Feted as the first 100% authentic African-made sneaker, Sawa shoes had their official worldwide launch today [March 4th]. The label’s assembly line spreads a little love at all four corners of the continent: the laces are made in Tunisia, the rubber soles in Egypt, the leather in Nigeria, the canvas in Cameroon, the packaging in South Africa and the final product is cooked up by craftsmen in Cameroon. For now the kicks will be available at Soula in Brooklyn and Dover Street Market in London (probably one of the best stores ever)—Comme des Garçons has put in an order too. An online shop featuring the footwear and other Sawa-related treats is also in the works, and their African school notebooks will probably replace our obsession with French scribble pads as soon as it goes live.

Read more from the Fader Magazine Online

Black History Month continued (part VI)…

In Africa, History, Music, Profile: People Places & Things of Peace, World News on March 5, 2010 at 3:20 am

An awesome documentary about the late GREAT Fela Kuti complete w/ first hand interviews and performance footage. Makes you wonder: how different would things be if the greatest musicians ran the country? How different would the world be if presidential candidates could conduct interviews in their speedo underwear?  #justsayin

catch the rest after the jump. {thanks buchu for putting me on game about fela, and mickey for showing me this documentary!}



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Ending Fistula-Empowering Women: Help Young Women Reclaim Their Lives and Transform Villages

In Africa, Miscellaneous on February 26, 2010 at 3:44 pm

above: a documentary about fistula in Ethiopia

below: a little something you can vote for to help end fistula in Ethiopia. 



Click HERE to vote for the Ending Fistula-Empowering Women: Help Young Women Reclaim Their Lives and Transform Villages project in the Dell Social Innovation Competition. 

Deemed inadequate, a 13 year old girl is abandoned by her husband and father and left on the outskirts of town in a doorless hut so hyenas could eat her. Cause of abandonment: obstetric fistula, a condition eliminated during the 19th century in US. Although this 13 year old girl made it to the hospital, few girls do. The consequences of obstetric fistula can leave a girl physically impaired, emotionally scarred, psychologically damaged and socially ostracized. Lack of obstetric care plays a significant role- currently only 1 midwife per 100,000 people- yet child marriages are also a primary cause of fistula.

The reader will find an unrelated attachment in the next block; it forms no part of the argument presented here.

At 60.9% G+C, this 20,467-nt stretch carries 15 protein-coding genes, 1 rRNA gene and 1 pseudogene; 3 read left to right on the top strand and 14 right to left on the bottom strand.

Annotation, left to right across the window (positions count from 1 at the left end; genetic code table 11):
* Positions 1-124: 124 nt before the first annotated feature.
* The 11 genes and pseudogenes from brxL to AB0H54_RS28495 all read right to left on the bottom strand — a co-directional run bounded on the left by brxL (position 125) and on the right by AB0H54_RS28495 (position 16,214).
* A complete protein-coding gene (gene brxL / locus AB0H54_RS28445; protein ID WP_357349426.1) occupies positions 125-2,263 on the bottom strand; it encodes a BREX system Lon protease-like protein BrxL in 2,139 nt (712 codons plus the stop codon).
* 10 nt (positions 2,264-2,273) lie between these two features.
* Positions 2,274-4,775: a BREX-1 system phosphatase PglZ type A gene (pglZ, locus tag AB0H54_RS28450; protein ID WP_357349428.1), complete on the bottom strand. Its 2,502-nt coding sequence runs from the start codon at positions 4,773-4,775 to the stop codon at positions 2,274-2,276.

Project Resilience will work with young Ethiopian (15-23) post-surgery fistula survivors that have been ostracized from their villages. We will serve as a center for healing and self-empowerment.  Collaborating with Addis Ababa’s Fistula Hospital and Black Lion Hospital, Project Resilience’s innovative model will provide living quarters for a period of three years during which time they will gain both classroom and hands-on midwife training, gain administrative/managerial skills, learn about family planning methods and the dangers of early childbearing. Each woman will then be assigned to a rural area where she will provide health education and services, midwife and maternal care & job opportunities significantly contributing to  fistula rate. Outreach programs will create jobs for young girls and educate young children beginning a necessary shift in the cultural and economic perspectives of women. Project Resilience uplifts communities by empowering women. Strong and healthy women create strong and healthy communities. 

President Isaias Afewerki on Talk to Jazeera [Al Jazeera]

In Africa, World News on February 23, 2010 at 5:04 pm

The Eritrean president in a rare interview with al Jazeera’s Jane Dutton.

Vodpod videos no longer available.

Twenty years after the liberation from Ethiopia, Eritrea, Africa’s youngest nation, has emerged as strategically vital to the stability of the region and the wider global agenda.

Eritrea is struggling to balance the needs of its people with the perceived threats to the nation.

Al Jazeera’s Jane Dutton conducts a rare interview with Isaisas Afewerki, the president of Eritrea.

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Anti-Retrovirals Could Halt Aids Spread in Five Years [BBC News]

In Africa, World News on February 23, 2010 at 12:38 am

Anti-retroviral treatments (ARVs) and universal testing could stop the spread of Aids in South Africa within five years, a top scientist says.

Dr Brian Williams says the cost of giving the drugs to almost six million HIV-positive patients in the country would be $2-3bn per year.

Only about 30% get the life-saving drugs, he said, but early detection and treatment would prevent transmission.

This, he said, should be complementary to the search for an Aids vaccine.

An effective vaccine, he said, was still a long way away.